The McIntire School of Commerce hosted its first "Blue Ridge ESG Seminar" featuring speakers from an array of industries addressing the role of businesses in our society and the changing climate. The event was made possible in part by funds from the Office for Sustainability. 

By 4-th year student Tucker Shelson

Originally slated to take place in January of this year, the Blue Ridge ESG Seminar has been in the works for quite some time. When I first started helping plan the event in the fall of 2021, there were still a lot of unanswered questions about funding, speakers, event space and the state of the COVID pandemic. Despite these initial challenges, Professor Kerrie Carfagno from the McIntire School of Commerce and the team of student organizers led by Katelyn Moulton persevered to bring the dynamic event to life on October 14.

“The seminar went very well. Students from a variety of backgrounds and majors were able to network with key players in the ESG space, during our Roots lunch and in between speaker sessions” Katelyn said. “They asked great questions, and I was so pleased with how engaged everyone was. I personally learned a lot about how ESG is incorporated into many different types of businesses, from clean energy to consulting. Understanding the importance of sustainability in evaluating business risk is critical, and this event showcased the breadth of stakeholders already involved in doing so. I would definitely call the seminar a success, and I hope it will become an annual event!”


ESG seminar - Tucker Carlson

ESG, which stands for Environmental, Social and (corporate) Governance, is an umbrella term that encompasses the efforts of a company to engage in more sustainable, equitable practices with the aim of benefiting all relevant stakeholders. As consumers become more socially and environmentally aware, companies must adapt to meet the standards of their customers while continuing to drive long-term value for shareholders. 

The event kicked off with a Life Cycle Analysis workshop hosted by Professor Mark White of McIntire, followed by a networking lunch, a welcome address from Nicole Thorne Jenkins, Dean of the School of Commerce, and a keynote address focusing on the role of ESG at the corporate level from Kurt Harrison, founder of the Global ESG and Sustainability Practice at Russell Reynolds Associates. Students then could select several breakout sessions to attend before reconvening as a group to hear from a few more speakers and closing remarks from Professor Carfagno. A full list of speakers can be accessed here, and the event’s complete schedule can be found here.

Topics ranged from learning how the parent company of Jack Daniels is trying to decrease their water and energy consumption with Alex Alvarez, Chief Sustainability Officer and Director of ESG at Brown-Forman, to hearing about investing in companies that seek to combat the adverse effects of climate change with Sandy Reisky, former chairman and CEO of Apex Clean Energy. Employers, such as EY and PWC, also attended the event to answer students’ questions and facilitate discussions about their firms’ sustainability-related practices. 

With climate change posing an existential crisis to many companies, an emphasis on environmental sustainability is no longer optional for many firms. As regulators move to quell pollution and consumers become privier to the political stances of corporations, firms have never felt more pressure to conduct business with deference to ethical and environmental standards. Corporate leadership is directly beholden to shareholders, yet deciding to invest in environmental sustainability, inclusion and belonging initiatives, and social and political activism, can drive long-term shareholder value, an idea that several of the seminar’s speakers underscored.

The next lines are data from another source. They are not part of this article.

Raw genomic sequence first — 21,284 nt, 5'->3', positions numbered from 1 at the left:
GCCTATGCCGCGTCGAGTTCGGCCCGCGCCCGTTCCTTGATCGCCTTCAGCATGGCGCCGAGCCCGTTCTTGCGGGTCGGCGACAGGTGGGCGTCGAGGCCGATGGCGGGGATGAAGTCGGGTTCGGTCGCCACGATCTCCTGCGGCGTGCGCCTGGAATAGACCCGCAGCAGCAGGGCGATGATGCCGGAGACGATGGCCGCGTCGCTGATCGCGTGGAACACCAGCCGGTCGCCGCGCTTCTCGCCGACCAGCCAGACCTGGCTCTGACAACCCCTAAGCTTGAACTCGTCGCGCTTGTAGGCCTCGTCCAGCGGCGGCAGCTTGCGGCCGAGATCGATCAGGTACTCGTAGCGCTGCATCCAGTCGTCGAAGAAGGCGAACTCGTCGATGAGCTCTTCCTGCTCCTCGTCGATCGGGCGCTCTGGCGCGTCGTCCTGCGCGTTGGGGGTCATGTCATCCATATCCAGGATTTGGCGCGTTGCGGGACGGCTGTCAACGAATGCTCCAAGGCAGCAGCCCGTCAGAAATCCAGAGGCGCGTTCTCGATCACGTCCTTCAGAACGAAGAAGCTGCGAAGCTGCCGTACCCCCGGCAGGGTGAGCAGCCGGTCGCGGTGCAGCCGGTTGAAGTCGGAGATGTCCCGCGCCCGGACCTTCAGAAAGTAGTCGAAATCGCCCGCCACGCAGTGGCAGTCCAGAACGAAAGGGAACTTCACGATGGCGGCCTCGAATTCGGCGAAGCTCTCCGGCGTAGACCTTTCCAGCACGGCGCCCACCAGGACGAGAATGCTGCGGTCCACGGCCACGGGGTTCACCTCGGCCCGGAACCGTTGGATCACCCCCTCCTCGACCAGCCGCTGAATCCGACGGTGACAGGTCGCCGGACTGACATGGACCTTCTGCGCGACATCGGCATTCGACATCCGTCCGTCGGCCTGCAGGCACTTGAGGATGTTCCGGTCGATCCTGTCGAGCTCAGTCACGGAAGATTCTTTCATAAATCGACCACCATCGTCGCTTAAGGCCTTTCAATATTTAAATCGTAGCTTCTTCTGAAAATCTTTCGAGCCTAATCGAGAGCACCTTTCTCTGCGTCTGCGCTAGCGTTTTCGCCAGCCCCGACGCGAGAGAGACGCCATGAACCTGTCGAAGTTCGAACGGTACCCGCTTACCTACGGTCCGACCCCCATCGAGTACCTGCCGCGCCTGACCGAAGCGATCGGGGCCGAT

ESG seminar - audience members

With communities of color and low-income neighborhoods disproportionately affected by climate change, in particular by pollution levels and other company-created environmental hazards, it is incredibly important for firms to self-regulate their interactions with local communities and invest in all stakeholders, not just their shareholders. Ensuring our drinking water is clean, our air is not polluted and our fossil fuel consumption diminishes is essential to protecting some of the most vulnerable populations across the country. Unfortunately, with numerous gaps in regulation, it is incumbent upon firms to take action and set themselves up for long-term success in a rapidly changing environment. 

One of UVA Sustainability’s areas of focus is “Discover,” which is the prioritization of academic experiences related to sustainability. Seeking to engage students interested in possible careers in sustainability while spreading information about the intersection of business and the environment, the Office for Sustainability generously allocated funding to ensure the seminar came to life and was free of charge for students to attend. 

For more information about sustainability-related events and volunteer opportunities, visit our website or email And to learn more about career options related to sustainability, visit the University’s Career Center and browse opportunities in Handshake.

Tucker Shelson

Tucker (he/him) is a 4th-year student majoring in Commerce and minoring in French. He is a Student Intern with the Office for Sustainability, working on the Green Living team which focuses on student engagement in dorm spaces as well as underclassmen outreach. Tucker is also a tour guide, a member of the Equity & Environment Fund’s Student Review Board, and an Intern at the UVA Office of Undergraduate Admission.